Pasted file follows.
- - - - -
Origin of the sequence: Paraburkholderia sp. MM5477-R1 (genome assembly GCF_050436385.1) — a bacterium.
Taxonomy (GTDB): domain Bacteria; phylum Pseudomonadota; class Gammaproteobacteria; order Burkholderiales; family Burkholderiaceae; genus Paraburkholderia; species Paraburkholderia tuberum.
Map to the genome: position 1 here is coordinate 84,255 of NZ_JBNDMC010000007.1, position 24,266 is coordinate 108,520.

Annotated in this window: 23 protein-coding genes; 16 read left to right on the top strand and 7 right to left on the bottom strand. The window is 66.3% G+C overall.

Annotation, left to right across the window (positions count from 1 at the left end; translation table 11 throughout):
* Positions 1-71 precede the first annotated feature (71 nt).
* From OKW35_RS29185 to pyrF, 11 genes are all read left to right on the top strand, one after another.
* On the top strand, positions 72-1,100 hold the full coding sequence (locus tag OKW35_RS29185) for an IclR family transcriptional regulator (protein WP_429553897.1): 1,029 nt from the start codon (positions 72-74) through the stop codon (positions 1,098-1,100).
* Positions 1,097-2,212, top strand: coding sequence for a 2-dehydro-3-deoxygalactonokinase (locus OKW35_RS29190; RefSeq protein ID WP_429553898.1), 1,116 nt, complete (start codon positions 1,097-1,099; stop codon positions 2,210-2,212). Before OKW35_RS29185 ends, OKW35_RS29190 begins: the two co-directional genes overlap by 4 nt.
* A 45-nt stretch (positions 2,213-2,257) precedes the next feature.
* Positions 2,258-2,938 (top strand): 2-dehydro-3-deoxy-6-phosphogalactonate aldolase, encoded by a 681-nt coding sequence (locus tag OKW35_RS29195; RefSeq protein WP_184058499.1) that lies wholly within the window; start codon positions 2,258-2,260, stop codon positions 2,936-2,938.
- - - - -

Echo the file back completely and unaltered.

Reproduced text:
Origin of the sequence: Paraburkholderia sp. MM5477-R1 (genome assembly GCF_050436385.1) — a bacterium.
Taxonomy (GTDB): domain Bacteria; phylum Pseudomonadota; class Gammaproteobacteria; order Burkholderiales; family Burkholderiaceae; genus Paraburkholderia; species Paraburkholderia tuberum.
Map to the genome: position 1 here is coordinate 84,255 of NZ_JBNDMC010000007.1, position 24,266 is coordinate 108,520.

Annotated in this window: 23 protein-coding genes; 16 read left to right on the top strand and 7 right to left on the bottom strand. The window is 66.3% G+C overall.

Annotation, left to right across the window (positions count from 1 at the left end; translation table 11 throughout):
* Positions 1-71 precede the first annotated feature (71 nt).
* From OKW35_RS29185 to pyrF, 11 genes are all read left to right on the top strand, one after another.
* On the top strand, positions 72-1,100 hold the full coding sequence (locus tag OKW35_RS29185) for an IclR family transcriptional regulator (protein WP_429553897.1): 1,029 nt from the start codon (positions 72-74) through the stop codon (positions 1,098-1,100).
* Positions 1,097-2,212, top strand: coding sequence for a 2-dehydro-3-deoxygalactonokinase (locus OKW35_RS29190; RefSeq protein ID WP_429553898.1), 1,116 nt, complete (start codon positions 1,097-1,099; stop codon positions 2,210-2,212). Before OKW35_RS29185 ends, OKW35_RS29190 begins: the two co-directional genes overlap by 4 nt.
* A 45-nt stretch (positions 2,213-2,257) precedes the next feature.
* Positions 2,258-2,938 (top strand): 2-dehydro-3-deoxy-6-phosphogalactonate aldolase, encoded by a 681-nt coding sequence (locus tag OKW35_RS29195; RefSeq protein WP_184058499.1) that lies wholly within the window; start codon positions 2,258-2,260, stop codon positions 2,936-2,938.